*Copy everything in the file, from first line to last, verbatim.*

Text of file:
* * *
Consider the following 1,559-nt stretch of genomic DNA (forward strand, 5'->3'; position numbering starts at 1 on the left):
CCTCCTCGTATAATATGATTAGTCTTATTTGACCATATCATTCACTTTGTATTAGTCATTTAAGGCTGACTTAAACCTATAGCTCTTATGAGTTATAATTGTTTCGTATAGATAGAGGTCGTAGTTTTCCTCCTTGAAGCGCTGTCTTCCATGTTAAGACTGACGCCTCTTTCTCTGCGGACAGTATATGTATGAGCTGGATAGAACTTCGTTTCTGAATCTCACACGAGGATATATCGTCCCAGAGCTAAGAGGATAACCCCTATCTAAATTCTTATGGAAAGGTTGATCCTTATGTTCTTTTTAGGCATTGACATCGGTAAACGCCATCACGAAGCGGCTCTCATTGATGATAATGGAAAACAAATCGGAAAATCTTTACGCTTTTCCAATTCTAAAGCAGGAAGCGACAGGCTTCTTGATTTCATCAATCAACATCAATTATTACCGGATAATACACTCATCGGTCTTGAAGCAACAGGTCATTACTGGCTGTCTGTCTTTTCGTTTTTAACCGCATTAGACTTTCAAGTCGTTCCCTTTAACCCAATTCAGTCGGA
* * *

Consider the following 1,559-nt stretch of genomic DNA (forward strand, 5'->3'; position numbering starts at 1 on the left):
CCTCCTCGTATAATATGATTAGTCTTATTTGACCATATCATTCACTTTGTATTAGTCATTTAAGGCTGACTTAAACCTATAGCTCTTATGAGTTATAATTGTTTCGTATAGATAGAGGTCGTAGTTTTCCTCCTTGAAGCGCTGTCTTCCATGTTAAGACTGACGCCTCTTTCTCTGCGGACAGTATATGTATGAGCTGGATAGAACTTCGTTTCTGAATCTCACACGAGGATATATCGTCCCAGAGCTAAGAGGATAACCCCTATCTAAATTCTTATGGAAAGGTTGATCCTTATGTTCTTTTTAGGCATTGACATCGGTAAACGCCATCACGAAGCGGCTCTCATTGATGATAATGGAAAACAAATCGGAAAATCTTTACGCTTTTCCAATTCTAAAGCAGGAAGCGACAGGCTTCTTGATTTCATCAATCAACATCAATTATTACCGGATAATACACTCATCGGTCTTGAAGCAACAGGTCATTACTGGCTGTCTGTCTTTTCGTTTTTAACCGCATTAGACTTTCAAGTCGTTCCCTTTAACCCAATTCAGTCGGA